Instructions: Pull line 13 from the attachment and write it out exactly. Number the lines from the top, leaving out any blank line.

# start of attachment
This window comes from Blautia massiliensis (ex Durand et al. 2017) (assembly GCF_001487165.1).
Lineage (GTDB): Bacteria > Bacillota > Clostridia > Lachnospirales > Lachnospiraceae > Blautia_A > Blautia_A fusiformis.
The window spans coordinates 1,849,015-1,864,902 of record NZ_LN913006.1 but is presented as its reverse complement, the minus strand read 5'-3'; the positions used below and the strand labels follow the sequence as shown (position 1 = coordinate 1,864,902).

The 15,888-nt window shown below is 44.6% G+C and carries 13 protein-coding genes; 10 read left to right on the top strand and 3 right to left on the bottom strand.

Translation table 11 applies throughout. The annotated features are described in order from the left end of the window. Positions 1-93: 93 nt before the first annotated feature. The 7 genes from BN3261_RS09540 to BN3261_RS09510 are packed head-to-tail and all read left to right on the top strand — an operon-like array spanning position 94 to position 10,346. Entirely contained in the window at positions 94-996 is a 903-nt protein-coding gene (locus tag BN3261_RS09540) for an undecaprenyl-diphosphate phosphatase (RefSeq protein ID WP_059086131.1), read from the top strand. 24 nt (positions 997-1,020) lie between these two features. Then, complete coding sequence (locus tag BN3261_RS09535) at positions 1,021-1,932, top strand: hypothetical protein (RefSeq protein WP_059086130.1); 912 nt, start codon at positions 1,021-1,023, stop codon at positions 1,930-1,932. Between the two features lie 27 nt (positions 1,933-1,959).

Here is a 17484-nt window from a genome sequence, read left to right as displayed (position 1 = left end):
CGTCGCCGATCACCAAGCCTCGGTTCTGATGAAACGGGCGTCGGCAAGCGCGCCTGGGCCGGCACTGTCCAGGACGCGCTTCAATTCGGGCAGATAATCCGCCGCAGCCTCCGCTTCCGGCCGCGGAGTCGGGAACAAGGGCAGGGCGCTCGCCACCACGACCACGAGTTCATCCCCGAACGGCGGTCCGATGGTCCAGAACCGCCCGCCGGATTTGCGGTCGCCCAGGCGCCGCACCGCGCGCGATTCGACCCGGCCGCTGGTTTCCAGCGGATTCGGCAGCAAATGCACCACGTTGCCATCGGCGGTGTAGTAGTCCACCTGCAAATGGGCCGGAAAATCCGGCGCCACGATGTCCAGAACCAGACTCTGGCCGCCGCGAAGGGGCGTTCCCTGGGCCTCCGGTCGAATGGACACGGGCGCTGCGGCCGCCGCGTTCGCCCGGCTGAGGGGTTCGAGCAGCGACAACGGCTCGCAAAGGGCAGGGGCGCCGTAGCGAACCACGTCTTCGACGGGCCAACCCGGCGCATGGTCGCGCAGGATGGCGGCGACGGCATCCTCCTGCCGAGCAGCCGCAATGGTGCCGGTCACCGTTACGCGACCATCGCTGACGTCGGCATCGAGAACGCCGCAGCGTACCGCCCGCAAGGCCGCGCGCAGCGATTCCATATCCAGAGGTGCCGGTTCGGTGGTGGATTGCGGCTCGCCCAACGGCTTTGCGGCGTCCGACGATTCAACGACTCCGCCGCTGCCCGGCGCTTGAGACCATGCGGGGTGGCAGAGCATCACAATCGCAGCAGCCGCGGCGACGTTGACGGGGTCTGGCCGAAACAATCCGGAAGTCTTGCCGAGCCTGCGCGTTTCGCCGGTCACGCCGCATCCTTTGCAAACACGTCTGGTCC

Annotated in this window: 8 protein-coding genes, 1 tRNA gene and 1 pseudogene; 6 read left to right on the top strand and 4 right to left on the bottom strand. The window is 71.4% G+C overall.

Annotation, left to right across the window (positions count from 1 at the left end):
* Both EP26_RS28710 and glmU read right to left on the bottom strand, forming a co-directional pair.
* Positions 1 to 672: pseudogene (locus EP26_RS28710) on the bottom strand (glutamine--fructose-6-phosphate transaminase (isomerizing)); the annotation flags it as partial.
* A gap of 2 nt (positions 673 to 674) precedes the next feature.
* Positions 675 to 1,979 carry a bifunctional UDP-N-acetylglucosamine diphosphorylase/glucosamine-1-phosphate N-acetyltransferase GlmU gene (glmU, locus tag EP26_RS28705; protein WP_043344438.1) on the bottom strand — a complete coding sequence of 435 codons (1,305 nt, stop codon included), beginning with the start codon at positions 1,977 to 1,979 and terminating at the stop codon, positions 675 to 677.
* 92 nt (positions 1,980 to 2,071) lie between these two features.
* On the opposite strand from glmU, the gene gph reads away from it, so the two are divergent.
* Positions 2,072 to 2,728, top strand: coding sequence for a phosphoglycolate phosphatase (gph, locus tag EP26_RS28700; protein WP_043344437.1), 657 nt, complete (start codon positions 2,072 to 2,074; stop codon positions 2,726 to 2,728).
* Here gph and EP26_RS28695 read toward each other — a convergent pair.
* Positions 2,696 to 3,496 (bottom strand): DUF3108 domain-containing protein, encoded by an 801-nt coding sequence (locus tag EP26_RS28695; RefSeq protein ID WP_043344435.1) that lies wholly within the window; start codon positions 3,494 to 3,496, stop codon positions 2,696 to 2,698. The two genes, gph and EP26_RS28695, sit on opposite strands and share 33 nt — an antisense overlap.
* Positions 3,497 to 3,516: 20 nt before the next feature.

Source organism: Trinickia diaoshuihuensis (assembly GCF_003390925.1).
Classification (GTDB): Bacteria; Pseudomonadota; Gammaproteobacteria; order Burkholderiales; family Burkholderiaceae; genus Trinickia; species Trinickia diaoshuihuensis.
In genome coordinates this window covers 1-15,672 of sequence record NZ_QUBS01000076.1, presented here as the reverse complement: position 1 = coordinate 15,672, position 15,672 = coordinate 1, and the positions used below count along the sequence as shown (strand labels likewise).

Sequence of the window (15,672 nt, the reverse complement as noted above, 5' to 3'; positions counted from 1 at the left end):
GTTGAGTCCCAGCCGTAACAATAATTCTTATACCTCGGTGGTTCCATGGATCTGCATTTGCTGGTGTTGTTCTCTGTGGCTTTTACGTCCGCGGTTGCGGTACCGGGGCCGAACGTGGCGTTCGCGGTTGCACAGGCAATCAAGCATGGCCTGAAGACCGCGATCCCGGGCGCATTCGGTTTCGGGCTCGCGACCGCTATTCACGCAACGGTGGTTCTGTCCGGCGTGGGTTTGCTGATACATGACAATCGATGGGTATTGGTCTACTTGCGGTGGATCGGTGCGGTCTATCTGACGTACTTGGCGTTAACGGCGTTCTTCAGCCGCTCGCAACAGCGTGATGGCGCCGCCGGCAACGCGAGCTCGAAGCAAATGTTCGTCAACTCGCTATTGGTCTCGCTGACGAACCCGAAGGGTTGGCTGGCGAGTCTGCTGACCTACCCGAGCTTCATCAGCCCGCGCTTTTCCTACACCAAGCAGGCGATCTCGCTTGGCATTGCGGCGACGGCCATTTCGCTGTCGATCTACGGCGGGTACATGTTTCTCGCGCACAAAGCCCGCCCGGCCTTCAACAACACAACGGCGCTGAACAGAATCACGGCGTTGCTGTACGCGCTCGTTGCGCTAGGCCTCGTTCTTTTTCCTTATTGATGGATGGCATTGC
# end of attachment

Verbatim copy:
* Positions 675 to 1,979 carry a bifunctional UDP-N-acetylglucosamine diphosphorylase/glucosamine-1-phosphate N-acetyltransferase GlmU gene (glmU, locus tag EP26_RS28705; protein WP_043344438.1) on the bottom strand — a complete coding sequence of 435 codons (1,305 nt, stop codon included), beginning with the start codon at positions 1,977 to 1,979 and terminating at the stop codon, positions 675 to 677.